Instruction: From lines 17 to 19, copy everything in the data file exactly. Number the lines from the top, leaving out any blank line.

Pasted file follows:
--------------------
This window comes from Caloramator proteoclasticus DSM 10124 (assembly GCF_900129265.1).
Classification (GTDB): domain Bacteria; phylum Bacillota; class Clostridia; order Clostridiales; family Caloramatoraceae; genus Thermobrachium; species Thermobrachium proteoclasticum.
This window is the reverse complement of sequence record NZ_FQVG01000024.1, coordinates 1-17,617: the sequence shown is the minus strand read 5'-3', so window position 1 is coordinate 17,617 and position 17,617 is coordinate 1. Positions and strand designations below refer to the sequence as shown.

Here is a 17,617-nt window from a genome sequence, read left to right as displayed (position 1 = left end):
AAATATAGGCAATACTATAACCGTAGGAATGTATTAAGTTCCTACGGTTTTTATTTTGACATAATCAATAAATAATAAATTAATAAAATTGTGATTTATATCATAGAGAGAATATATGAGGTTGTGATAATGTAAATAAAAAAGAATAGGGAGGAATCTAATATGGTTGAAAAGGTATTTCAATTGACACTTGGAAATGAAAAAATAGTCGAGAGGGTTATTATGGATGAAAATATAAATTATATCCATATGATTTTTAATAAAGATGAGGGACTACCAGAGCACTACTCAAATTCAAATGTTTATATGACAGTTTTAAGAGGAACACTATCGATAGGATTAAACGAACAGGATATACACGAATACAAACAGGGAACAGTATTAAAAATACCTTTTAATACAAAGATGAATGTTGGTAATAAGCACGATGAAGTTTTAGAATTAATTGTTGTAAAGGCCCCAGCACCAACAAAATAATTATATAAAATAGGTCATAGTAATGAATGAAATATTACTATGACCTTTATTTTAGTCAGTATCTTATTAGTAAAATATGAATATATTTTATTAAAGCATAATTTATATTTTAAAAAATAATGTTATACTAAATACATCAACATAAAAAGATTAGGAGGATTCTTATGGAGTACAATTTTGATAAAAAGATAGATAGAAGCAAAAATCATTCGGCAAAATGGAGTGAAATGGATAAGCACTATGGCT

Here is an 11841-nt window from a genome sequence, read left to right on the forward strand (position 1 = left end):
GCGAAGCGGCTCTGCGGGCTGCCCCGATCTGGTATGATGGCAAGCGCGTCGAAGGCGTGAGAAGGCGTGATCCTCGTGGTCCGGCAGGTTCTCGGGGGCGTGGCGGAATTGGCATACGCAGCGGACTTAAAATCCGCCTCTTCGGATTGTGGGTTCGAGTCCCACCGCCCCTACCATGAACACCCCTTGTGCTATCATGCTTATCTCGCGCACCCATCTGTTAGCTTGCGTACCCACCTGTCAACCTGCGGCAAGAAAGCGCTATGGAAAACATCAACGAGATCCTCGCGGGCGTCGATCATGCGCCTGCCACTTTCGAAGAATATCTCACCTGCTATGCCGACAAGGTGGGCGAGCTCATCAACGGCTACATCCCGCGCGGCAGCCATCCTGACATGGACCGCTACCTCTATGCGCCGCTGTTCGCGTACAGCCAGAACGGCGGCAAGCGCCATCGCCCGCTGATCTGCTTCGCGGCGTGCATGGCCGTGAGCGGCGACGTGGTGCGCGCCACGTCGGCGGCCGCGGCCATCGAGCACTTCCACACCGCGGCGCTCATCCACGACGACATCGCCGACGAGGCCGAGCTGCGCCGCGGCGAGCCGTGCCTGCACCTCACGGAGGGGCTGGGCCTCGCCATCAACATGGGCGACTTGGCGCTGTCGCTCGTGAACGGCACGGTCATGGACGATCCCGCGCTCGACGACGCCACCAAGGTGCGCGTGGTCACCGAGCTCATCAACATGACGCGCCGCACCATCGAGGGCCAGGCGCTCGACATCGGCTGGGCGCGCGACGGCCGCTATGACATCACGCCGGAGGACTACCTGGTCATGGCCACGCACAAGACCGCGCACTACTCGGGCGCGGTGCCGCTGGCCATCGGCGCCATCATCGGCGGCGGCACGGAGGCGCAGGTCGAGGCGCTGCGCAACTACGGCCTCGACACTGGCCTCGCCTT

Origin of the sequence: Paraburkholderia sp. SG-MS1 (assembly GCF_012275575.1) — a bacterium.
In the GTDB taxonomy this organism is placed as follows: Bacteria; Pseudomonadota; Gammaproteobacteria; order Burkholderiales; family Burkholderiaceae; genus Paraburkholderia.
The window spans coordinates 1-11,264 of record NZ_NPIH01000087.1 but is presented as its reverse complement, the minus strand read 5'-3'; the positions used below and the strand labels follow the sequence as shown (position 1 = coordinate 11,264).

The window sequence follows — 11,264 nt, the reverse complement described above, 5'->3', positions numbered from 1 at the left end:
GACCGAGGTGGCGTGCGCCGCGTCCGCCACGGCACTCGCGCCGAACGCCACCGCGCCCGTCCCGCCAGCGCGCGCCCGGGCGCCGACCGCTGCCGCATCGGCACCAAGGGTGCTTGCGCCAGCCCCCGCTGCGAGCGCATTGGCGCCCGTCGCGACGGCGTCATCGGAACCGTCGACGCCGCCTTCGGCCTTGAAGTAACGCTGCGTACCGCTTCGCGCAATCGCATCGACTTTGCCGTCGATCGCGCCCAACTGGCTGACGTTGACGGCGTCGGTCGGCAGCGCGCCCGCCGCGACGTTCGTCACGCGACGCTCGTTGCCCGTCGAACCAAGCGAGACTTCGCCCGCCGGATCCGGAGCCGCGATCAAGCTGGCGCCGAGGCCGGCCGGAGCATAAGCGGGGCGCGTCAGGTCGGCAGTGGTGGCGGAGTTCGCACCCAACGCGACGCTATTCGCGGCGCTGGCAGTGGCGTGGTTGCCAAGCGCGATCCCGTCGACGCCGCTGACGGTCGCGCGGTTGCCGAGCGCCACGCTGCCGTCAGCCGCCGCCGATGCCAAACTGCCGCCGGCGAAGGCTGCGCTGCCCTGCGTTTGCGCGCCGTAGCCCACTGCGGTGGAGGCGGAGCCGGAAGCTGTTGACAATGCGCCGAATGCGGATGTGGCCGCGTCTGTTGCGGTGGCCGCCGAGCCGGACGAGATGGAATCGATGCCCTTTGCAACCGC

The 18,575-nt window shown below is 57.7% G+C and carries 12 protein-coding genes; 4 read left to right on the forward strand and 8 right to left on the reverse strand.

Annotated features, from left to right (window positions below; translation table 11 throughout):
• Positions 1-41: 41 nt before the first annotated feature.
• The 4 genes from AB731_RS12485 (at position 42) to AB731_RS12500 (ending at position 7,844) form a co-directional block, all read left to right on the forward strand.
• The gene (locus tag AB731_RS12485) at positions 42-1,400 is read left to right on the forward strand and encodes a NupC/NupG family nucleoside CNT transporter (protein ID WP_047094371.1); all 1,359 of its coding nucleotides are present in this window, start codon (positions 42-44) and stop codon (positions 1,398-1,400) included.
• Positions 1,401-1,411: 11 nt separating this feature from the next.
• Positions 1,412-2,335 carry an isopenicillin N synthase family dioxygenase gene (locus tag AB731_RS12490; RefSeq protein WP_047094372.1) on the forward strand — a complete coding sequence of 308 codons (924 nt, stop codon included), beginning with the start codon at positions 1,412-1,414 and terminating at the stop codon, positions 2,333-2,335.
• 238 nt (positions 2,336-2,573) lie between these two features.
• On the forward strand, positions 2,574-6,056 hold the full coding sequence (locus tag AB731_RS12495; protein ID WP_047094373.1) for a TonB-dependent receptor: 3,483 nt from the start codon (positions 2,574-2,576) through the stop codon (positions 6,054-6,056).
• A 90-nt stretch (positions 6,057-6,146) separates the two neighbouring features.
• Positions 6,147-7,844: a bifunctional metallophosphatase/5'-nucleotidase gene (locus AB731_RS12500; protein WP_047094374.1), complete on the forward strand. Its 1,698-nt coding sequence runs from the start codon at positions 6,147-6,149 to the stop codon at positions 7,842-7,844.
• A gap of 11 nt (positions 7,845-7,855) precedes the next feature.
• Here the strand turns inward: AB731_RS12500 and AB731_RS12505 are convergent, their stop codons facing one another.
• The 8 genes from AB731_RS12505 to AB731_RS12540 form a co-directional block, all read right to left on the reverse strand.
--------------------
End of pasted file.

• The gene (locus tag AB731_RS12485) at positions 42-1,400 is read left to right on the forward strand and encodes a NupC/NupG family nucleoside CNT transporter (protein ID WP_047094371.1); all 1,359 of its coding nucleotides are present in this window, start codon (positions 42-44) and stop codon (positions 1,398-1,400) included.
• Positions 1,401-1,411: 11 nt separating this feature from the next.
• Positions 1,412-2,335 carry an isopenicillin N synthase family dioxygenase gene (locus tag AB731_RS12490; RefSeq protein WP_047094372.1) on the forward strand — a complete coding sequence of 308 codons (924 nt, stop codon included), beginning with the start codon at positions 1,412-1,414 and terminating at the stop codon, positions 2,333-2,335.